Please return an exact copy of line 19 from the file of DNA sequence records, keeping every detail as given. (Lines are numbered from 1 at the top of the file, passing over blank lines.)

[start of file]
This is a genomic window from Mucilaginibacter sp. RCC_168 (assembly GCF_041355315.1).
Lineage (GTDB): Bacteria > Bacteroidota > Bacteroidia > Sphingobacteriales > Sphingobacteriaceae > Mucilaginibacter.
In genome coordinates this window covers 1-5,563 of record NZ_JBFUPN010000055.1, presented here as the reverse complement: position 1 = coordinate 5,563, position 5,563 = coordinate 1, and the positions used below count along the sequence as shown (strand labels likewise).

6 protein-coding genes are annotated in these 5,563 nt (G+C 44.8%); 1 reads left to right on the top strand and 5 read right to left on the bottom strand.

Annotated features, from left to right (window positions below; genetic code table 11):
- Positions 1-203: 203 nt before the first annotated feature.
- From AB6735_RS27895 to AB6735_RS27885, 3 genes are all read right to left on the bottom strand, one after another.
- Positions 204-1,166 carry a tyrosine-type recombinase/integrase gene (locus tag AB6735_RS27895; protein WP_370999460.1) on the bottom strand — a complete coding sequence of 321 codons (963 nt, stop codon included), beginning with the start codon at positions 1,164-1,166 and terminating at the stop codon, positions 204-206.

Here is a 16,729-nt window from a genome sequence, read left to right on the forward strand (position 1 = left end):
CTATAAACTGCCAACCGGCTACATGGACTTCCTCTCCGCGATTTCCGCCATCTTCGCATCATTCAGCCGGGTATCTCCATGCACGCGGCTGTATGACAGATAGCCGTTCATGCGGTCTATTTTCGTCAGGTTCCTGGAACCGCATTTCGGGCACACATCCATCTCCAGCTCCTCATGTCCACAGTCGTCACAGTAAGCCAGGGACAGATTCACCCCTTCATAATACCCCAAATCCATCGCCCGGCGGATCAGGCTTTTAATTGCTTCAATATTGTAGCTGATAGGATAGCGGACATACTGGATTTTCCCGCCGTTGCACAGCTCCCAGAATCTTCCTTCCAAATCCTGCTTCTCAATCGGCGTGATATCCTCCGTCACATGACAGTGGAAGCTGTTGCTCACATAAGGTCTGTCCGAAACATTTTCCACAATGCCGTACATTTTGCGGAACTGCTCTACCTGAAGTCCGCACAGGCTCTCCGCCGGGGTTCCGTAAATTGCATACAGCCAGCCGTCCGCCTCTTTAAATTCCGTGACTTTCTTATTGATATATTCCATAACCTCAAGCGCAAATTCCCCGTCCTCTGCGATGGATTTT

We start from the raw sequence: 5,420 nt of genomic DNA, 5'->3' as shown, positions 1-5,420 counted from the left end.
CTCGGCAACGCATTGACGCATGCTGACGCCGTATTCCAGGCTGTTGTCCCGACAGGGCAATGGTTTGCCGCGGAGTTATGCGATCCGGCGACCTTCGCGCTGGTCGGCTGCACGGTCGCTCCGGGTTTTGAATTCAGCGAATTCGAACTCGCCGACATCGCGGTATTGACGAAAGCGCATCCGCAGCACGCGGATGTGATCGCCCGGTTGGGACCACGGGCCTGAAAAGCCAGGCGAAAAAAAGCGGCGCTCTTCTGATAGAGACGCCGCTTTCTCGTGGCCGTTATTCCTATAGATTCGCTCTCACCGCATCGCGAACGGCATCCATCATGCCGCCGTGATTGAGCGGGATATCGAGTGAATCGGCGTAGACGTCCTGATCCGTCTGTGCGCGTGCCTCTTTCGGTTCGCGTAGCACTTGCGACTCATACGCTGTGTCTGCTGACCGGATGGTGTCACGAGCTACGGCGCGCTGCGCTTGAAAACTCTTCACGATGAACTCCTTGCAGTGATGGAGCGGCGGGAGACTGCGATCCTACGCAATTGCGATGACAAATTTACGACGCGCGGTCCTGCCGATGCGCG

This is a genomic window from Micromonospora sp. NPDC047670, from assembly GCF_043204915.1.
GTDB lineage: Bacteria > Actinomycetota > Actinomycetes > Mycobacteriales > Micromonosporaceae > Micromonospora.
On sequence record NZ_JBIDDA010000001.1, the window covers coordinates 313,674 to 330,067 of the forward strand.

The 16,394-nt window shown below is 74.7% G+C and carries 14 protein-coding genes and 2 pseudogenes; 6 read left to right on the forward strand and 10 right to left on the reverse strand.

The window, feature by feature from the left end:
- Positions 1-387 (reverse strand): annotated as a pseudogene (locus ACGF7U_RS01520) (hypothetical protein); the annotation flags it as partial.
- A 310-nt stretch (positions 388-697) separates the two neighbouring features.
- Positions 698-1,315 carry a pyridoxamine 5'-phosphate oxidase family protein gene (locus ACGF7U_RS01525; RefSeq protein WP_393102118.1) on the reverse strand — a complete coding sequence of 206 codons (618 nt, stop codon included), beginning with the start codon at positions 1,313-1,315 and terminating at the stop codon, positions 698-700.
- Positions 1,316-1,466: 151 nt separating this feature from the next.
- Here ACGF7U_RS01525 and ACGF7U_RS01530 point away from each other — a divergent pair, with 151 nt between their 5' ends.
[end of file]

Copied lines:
- A 310-nt stretch (positions 388-697) separates the two neighbouring features.